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Brain connectivity dynamics of reading and dyslexia : typical and perturbed reading networks in adults and children (2018)

Developmental dyslexia is a language-based learning disability characterized by impaired reading speed and accuracy, poor spelling, and poor decoding abilities, despite normal intelligence. Neuroimaging investigations have identified brain regions critical for reading; few studies, however, have characterized how those regions interact to form networks and how those networks are perturbed in individuals with dyslexia. Advances in electroencephalography (EEG) analysis techniques now allow for intricate examination of these networks by focusing on individual frequency bands that comprise the brain signals. This study used EEG across several experiments to examine theta- and gamma-band connectivity patterns—first in the brains of adults, and then in dyslexic and typically-developing children during reading tasks. I investigated: 1) the ways in which the reading networks of typical and dyslexic readers differ, and 2) whether targeted reading interventions reduce these differences over time. Results show that dyslexic children generated greater occipito-temporal connectivity at critical time points in response to words and word-like stimuli, as well as increased engagement of higher-level language areas even for stimuli lacking linguistic content (e.g. consonant strings). After six months, the networks of dyslexic readers resembled those of their typically-developing counterparts for simple orthographic processing, but continued to utilize existing alternative pathways when engaging in higher-level language processes (e.g. phonology). This suggests that performance improvements in dyslexic readers are not necessarily related to changes to the typical left-lateralization of reading networks. These findings are in line with existing frameworks of dyslexia, and highlight the value of connectivity measures in understanding the neural underpinnings of word reading.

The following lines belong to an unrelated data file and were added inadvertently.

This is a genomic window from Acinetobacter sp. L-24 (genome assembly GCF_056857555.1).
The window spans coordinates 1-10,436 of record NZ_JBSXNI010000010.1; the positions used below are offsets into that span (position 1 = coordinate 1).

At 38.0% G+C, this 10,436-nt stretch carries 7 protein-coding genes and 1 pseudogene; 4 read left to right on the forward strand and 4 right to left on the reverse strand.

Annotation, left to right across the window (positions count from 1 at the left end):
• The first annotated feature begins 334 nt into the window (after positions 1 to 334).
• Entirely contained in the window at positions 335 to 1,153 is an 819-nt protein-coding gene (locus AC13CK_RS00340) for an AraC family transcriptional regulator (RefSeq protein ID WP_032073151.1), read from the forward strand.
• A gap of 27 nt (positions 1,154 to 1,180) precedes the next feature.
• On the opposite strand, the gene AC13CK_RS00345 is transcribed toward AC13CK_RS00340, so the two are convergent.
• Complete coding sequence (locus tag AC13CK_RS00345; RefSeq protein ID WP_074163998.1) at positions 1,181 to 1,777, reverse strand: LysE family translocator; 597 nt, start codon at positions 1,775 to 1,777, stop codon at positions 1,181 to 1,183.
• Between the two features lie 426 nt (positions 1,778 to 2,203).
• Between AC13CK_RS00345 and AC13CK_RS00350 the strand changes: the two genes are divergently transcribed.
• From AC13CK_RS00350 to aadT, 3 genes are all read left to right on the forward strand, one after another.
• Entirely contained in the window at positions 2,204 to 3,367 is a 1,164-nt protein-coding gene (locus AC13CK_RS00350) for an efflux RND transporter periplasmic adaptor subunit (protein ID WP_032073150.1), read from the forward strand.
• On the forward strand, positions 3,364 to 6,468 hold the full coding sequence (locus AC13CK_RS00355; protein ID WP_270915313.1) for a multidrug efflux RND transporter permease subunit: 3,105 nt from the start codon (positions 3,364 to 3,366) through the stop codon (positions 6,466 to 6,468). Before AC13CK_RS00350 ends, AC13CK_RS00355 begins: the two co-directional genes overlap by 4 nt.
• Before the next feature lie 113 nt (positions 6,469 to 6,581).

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Temporo-frontal phase synchronization supports hierarchical network for mismatch negativity (2011)